OIL signs pact with IRMA for studying the feasibility of Project ‘Kamdhenu’

PSU (Public Sector Unit) Oil India Ltd. has inked an agreement with Institute of Rural Management, Anand (IRMA) to conduct a feasibility study for the company for its plan to set up dairy production facility in Assam. The project which has been named ‘Kamdhenu’ aims to set up big milk production centre in Upper Assam.

Why OIL intends to enter dairy sector?

OIL wants to set up dairy production facility under its project ‘Kamdhenu’ as part of a Corporate Social Responsibility (CSR) initiative. The project would seek to boost milk production in Upper Assam by providing employment opportunity to the people of the state. In future, the project aims to enhance the production to supply milk and dairy products in the whole North-East region. The project derives inspiration from the ‘Amul’ model which has been very successful in Gujarat.

What is the role of IRMA in this project?

As per the agreement with Institute of Rural Management, Anand (IRMA) in Gujarat, the institute has the task of conducting feasibility study and prepare a Detailed Project Report (DPR) after the study in Dibrugarh and Tinsukia districts of Assam where Oil India Ltd (OIL) has significant presence. The DPR will help the company to devise a roadmap and a long-term broad vision plan for the project.

What is CSR?

As mentioned in the new Companies Act 2009, CSR or Corporate Social Responsibility is the obligation of the companies to spend 2% of their net profit in philanthropic activities every year.

The law was meant to be applicable for all companies with

  1. a net worth of Rs 500 crore or more, or
  2. a turnover of Rs 1,000 crore or more, or
  3. a net profit of Rs 5 crore or more

Responding to the objections raised by corporate sector against this mandatory provision, the government has recently diluted it. Now, if a company is unable to do so, it will have to explain in its report as to why it could not fulfill its CSR obligations.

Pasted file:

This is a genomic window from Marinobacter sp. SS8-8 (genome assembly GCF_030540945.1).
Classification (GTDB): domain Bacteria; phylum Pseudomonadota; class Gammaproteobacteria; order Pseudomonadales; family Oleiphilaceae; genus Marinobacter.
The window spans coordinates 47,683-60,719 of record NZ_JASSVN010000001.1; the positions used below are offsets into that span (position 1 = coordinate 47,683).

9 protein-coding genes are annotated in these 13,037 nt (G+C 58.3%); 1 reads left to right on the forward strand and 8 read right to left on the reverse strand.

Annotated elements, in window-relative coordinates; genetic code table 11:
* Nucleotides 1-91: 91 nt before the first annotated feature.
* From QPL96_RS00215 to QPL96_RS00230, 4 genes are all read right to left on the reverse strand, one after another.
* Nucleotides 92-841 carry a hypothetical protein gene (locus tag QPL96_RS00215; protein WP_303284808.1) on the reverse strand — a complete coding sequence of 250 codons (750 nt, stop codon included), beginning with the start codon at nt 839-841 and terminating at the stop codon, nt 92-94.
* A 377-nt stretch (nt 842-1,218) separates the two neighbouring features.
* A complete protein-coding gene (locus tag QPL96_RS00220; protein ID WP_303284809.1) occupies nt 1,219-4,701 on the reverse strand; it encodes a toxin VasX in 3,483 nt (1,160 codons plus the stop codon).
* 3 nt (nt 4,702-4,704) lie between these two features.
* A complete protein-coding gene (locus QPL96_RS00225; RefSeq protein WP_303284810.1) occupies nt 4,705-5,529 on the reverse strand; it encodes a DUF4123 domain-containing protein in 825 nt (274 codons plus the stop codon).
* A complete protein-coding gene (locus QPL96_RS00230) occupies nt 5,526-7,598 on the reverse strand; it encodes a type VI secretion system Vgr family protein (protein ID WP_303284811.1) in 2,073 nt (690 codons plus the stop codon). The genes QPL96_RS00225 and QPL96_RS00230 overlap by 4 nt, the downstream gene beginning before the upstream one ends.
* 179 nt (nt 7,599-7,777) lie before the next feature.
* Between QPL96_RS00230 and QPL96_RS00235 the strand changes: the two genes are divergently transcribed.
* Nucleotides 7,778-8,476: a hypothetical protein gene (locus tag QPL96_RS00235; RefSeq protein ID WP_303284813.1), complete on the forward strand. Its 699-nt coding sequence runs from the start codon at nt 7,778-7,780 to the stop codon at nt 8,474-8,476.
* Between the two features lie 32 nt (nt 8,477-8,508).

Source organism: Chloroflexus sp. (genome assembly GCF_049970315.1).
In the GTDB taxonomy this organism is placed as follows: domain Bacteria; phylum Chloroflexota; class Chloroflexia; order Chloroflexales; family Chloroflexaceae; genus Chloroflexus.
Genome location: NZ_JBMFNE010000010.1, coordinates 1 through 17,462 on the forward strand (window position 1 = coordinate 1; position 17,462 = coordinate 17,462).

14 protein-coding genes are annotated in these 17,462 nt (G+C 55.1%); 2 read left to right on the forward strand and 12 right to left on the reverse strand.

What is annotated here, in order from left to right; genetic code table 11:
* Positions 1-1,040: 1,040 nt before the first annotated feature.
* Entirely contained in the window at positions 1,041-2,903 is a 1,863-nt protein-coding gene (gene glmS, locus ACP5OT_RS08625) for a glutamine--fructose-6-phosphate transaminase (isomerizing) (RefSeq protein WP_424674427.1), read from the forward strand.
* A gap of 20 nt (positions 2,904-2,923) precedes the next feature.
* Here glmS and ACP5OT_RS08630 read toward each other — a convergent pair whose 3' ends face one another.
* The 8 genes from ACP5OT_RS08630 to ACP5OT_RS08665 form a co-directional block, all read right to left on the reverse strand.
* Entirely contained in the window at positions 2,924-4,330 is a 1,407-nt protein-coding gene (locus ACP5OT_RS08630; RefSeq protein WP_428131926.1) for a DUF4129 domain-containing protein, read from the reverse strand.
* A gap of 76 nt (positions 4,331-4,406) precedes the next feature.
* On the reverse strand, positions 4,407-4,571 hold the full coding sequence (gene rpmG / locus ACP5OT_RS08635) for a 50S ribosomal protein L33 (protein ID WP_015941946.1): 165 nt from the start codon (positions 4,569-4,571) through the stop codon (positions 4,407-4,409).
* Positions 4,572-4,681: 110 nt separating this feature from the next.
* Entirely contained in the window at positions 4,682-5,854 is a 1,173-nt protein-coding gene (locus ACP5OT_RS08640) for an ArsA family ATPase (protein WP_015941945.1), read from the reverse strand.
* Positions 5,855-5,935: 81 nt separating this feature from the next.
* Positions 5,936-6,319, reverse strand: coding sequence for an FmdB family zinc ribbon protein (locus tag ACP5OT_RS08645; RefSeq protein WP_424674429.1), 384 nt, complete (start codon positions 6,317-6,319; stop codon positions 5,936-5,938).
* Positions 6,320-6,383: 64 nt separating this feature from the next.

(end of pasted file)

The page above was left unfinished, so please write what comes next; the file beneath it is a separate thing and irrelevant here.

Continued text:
Cabinet approves constitutional status for JAC

The Union Cabinet approved constitutional status to a proposed Judicial Appointments Commission (JAC), for the appointment and transfer of judges to the higher judiciary. In other words, the cabinet approved a constitution amendment bill to make the appointment /transfer of judges more transparent. The status ensures that the composition of the commission cannot be altered through an ordinary legislation and it would require an amendment in the Constitution to do so.

Presently, the composition of the proposed panel is defined in the JAC Bill, 2013 which was introduced along with a separate constitutional amendment bill in Rajya Sabha during the monsoon session. There were demands that the composition as well as the functions of the proposed JAC must be mentioned in the Constitution as a precaution against future changes.

The JAC Bill defines the establishment of the proposed body to recommend appointment and transfer of judges of the Supreme Court and the high courts. Excerpts of the Judicial Appointments Commission (JAC) Bill, 2013 –

  • The new Article 124 A of the Constitution will define the composition of the JAC and Article 124 B will define its functions.
  • The JAC will be headed by the CJI and have five other members, including the Law Minister and two eminent persons.
  • To appoint the two eminent persons for the appointments commission would be done by the collegium that will include the Prime Minister of India, the Leader of Opposition and the Chief Justice of India.
  • Functions viz. recommending names for appointment as judges of the Supreme Court, Chief Justices of High Courts and judges of High Courts; recommending transfer of Chief Justices of High Courts and judges of High Courts, etc. 

Note: A parliamentary standing committee which examined the Judicial Appointments Commission (JAC) Bill, 2013 also made a similar recommendation.